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Fresh at Farmers Markets This Week

shiso

Have you tried shiso? This herb, also called perilla, is in the mint family and is most familiar as the garnish on a sushi platter. But it has many more culinary uses—and you can get it now at multiple farmers tailgate markets from Lee’s One Fortune Farm.

The Lees’ shiso is dark purple and green, though common varieties are also emerald green. The distinctive taste might be described as the progeny of cumin and basil. Some detect a note of anise and cinnamon as well. It can be eaten raw, usually thinly sliced, or cooked, often steamed with rice or in stir fry dishes. A straightforward way to introduce shiso into your kitchen is to simply add it to some farm-fresh scrambled eggs.

Shiso also pairs well with early-season cucumbers, which start turning up at markets about now (we’ve spotted them from Headwaters Market Garden at Asheville City Market, but more are on the way). You can use shiso to flavor pickled cucumbers. Or try it in a marinated cucumber salad with rice wine vinegar and sesame oil. Shiso can also add depth to a bowl cold soba noodles with cucumber and sautéed shiitake mushrooms (pick up mushrooms from Asheville Fungi or Myco-Gardens at Asheville City Market, West Asheville Tailgate Market, and North Asheville Tailgate Market).

A less conventional—but tasty—combo is shiso and strawberry. Traditionally shiso is used with fermented plums in Japanese cuisine, but you should take advantage of the abundance of strawberries available now from a plethora of market vendors. A shiso-strawberry soda or shrub would make the perfect porch-sipping beverage. Or preserve the season’s bounty with shiso-strawberry jam.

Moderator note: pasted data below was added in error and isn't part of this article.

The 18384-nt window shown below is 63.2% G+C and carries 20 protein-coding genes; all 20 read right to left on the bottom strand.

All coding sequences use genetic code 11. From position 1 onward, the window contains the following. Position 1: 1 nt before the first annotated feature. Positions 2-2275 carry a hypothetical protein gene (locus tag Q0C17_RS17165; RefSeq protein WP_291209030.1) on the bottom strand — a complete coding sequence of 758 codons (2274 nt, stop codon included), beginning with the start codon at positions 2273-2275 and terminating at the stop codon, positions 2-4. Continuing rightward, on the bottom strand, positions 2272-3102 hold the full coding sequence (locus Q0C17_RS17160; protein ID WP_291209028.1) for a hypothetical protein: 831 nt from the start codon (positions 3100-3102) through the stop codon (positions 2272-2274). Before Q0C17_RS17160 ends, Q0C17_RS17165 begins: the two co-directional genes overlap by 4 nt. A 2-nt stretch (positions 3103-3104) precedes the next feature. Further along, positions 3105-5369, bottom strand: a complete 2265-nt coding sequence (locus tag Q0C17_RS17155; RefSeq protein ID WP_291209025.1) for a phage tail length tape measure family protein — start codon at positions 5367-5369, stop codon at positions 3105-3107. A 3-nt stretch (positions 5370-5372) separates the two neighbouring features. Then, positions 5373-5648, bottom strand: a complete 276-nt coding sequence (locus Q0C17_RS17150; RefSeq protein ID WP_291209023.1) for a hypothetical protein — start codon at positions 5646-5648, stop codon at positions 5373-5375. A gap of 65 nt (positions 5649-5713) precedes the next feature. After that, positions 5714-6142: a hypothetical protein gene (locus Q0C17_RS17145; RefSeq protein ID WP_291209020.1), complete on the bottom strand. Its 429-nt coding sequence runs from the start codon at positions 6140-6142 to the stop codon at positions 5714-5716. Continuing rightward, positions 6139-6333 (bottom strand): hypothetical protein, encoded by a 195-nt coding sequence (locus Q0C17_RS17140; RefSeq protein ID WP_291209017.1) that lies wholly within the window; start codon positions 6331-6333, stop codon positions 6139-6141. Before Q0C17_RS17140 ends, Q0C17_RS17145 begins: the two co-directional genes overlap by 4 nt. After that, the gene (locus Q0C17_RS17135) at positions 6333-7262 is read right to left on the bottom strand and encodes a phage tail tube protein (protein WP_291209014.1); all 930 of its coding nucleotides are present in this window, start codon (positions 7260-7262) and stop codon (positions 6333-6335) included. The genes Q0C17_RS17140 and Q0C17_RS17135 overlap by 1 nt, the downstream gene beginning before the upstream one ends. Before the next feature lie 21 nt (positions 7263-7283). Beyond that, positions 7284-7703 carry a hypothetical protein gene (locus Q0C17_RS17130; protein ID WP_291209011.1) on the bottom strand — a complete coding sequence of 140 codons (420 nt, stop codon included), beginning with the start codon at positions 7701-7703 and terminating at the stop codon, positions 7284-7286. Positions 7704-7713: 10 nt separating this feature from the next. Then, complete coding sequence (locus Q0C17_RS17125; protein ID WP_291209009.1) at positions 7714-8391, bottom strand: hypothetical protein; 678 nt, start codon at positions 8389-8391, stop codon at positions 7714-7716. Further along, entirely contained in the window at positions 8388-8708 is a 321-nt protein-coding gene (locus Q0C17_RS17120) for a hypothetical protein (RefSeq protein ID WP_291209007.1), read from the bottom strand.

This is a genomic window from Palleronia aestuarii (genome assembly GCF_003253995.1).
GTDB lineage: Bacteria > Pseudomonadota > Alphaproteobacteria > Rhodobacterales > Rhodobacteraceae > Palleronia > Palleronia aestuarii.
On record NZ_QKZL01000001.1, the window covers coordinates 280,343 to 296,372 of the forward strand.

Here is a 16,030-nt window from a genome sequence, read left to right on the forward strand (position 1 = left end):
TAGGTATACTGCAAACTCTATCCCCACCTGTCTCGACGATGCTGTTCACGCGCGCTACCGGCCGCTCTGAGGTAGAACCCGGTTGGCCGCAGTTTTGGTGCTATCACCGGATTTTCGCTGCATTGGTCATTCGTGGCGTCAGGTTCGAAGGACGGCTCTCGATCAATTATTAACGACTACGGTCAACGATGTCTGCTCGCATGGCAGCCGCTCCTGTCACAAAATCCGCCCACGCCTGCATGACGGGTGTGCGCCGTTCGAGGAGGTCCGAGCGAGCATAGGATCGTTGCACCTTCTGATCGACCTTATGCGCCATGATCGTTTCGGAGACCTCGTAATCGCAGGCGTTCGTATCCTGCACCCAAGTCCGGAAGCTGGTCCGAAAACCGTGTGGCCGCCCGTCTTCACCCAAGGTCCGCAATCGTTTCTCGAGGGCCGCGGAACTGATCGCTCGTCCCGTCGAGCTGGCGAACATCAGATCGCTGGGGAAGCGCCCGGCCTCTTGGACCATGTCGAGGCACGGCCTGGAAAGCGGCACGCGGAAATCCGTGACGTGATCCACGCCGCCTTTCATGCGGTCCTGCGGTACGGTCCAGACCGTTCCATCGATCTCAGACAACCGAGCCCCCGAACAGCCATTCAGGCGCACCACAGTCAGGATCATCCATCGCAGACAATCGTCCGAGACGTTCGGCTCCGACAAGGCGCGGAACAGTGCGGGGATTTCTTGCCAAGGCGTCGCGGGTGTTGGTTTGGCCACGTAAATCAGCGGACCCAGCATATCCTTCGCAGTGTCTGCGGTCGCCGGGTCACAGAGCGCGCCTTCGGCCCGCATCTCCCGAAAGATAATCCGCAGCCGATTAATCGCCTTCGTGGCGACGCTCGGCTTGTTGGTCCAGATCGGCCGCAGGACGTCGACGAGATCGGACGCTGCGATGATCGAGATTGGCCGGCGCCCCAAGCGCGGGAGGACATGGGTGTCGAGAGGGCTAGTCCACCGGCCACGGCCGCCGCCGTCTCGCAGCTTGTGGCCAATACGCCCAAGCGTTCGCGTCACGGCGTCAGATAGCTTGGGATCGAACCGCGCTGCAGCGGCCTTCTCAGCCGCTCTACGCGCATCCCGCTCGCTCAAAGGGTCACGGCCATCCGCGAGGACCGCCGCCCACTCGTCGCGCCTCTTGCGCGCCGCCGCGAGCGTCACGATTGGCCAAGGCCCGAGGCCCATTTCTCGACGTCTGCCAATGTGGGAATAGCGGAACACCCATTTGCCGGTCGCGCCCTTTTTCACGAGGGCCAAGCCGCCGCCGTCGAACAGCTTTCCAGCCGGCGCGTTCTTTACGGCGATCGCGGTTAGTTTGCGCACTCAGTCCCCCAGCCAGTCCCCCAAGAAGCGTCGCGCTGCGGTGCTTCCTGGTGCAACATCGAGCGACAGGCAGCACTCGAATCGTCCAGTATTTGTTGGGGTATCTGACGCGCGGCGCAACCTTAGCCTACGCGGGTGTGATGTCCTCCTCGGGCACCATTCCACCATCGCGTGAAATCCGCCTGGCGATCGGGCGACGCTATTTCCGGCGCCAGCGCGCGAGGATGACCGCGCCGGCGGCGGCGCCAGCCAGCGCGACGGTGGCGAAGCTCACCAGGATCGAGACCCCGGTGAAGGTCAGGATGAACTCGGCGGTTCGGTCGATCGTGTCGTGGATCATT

Of course it’s too early in the season to even be talking about tomatoes, but file this one away for later use: tomato, tofu, and shiso makes for a fun take on the caprese salad. Use a sesame oil-soy sauce-sherry vinegar dressing in place of the traditional balsamic vinegar and olive oil.

For now, revel in the current spring produce available at markets, which also includes asparagus, green garlic, spring onions, leeks, radishes, carrots, turnips, beets, snow peas, lettuces, spinach, chard, kale, Chinese broccoli, and bok choy. You can also find bread, meats, fish, ferments, honey, pastries, and so much more.

Area farmers tailgate markets take place throughout the region. As always, you can find information about farms, tailgate markets, and farm stands, including locations and hours, by visiting ASAP’s online Local Food Guide at appalachiangrown.org.

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